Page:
Jagger is a bit more naive. "There is no way that they can manipulate me. I haven't even spoken to the Iraqi media. . . . It is important for us that we put a human face on the people of Iraq. It has nothing to do with Saddam Hussein. It has nothing to do with his government. It has to do for my concern as a human rights advocate for the consequences for the civilian population."
Trips like the one Jagger is on "have delighted Iraqi officials," according to an article in The Washington Post. So thrilled is the Iraqi government that officials "have given some of the visitors VIP treatment, including conversations with senior government officials, banquet meals, and trips to hospitals and schools." (Get that? Activists like Keith Watenpaugh and Bianca Jagger protest the U.N. sanctions. Those sanctions are the result of Saddam Hussein's unwillingness to disarm, and they have caused widespread malnourishment among the Iraqi people. The peace activists, though, get "banquet meals.")
That same Washington Post article gives us some insight into the thinking of peace activists like Watenpaugh. The LeMoyne College professor told the Post that he's "opposed to the arrogant American position," as expressed by the Bush administration, "that we know best what's for the Iraqi people."
So, like Sean Penn, he has traveled to Iraq on something of a fact-finding mission. There, he'll talk to Iraqis on the street, where dissent is stifled with a bullet to the head. And he'll meet with those senior government officials. They'll tell him that, of course, Saddam Hussein has gotten rid of his weapons of mass destruction. It's irrelevant, they'll assure him, that Saddam continued to build his arsenal during the seven years his country was crawling with U.N. inspectors in the 1990s. Armed with such information, Watenpaugh means to return to the United States with the Truth. "We're going to go back to our schools and our communities to tell them what's happening here," he told the Post.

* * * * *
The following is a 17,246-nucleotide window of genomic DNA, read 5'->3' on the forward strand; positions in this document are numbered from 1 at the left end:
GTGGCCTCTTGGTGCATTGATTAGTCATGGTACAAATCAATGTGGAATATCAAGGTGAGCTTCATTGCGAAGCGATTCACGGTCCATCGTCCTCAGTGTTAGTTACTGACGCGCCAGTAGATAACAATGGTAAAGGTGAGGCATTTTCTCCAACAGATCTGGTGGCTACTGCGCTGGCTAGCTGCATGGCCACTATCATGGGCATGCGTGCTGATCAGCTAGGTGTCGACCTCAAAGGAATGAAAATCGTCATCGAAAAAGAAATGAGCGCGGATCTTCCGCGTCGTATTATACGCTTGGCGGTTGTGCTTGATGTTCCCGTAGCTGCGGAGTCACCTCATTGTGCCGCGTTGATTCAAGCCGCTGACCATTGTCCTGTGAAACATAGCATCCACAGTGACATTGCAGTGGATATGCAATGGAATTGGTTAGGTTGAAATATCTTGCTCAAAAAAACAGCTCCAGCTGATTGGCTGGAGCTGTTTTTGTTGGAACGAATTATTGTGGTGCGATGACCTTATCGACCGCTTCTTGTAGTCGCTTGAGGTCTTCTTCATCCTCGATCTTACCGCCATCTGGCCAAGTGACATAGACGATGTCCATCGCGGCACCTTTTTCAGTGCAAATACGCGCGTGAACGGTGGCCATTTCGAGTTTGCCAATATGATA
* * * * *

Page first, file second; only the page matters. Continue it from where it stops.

It's amazing, though, what happens when reporters talk to Iraqis in the United States who are free to share their thoughts without worrying about being killed for doing so. "Families are anticipating seeing relatives for the first time in decades, and many professionals are envisioning how they will contribute their services in Iraq's reconstruction." So wrote Washington Post reporter Carlyle Murphy on Monday. "After a dozen years of false starts and deflated hopes, many of them believe that the United States is finally serious about ending Hussein's regime."
Murphy spoke to Dr. Jamal Fadul, who "knows the costs of war." In Iraq, "Fadul helped organize the 1991 uprising. When the Iraqi army attacked his hospital, Fadul saw scenes that still bring him nightmares. Inside, more than 70 patients were dragged from their beds and shot. Outside, hospital beds that had been wheeled into the street stood abandoned under fire. Each one held a patient, all now dead."
Another Post article detailed the repression of Shiites in southern Iraq. So strong is the sentiment against Saddam's rule that exiled Iraqis interviewed by reporter Daniel Williams in Syria were worried about revenge killings of the few pro-Hussein Iraqis who remain.
Iraqis are naturally concerned about war there, particularly the civilian casualties that could result from sustained bombing or the use of chemical and biological weapons. They are worried, too, about the commitment of the U.S. government to establishing a viable post-Saddam regime.
But overwhelmingly, these Iraqis, or at least those who can speak freely, say they want Saddam gone. However noble his intentions, Keith Watenpaugh, peace activist, is doing what he can to keep that from happening.
What was that he said about the "arrogant American position"?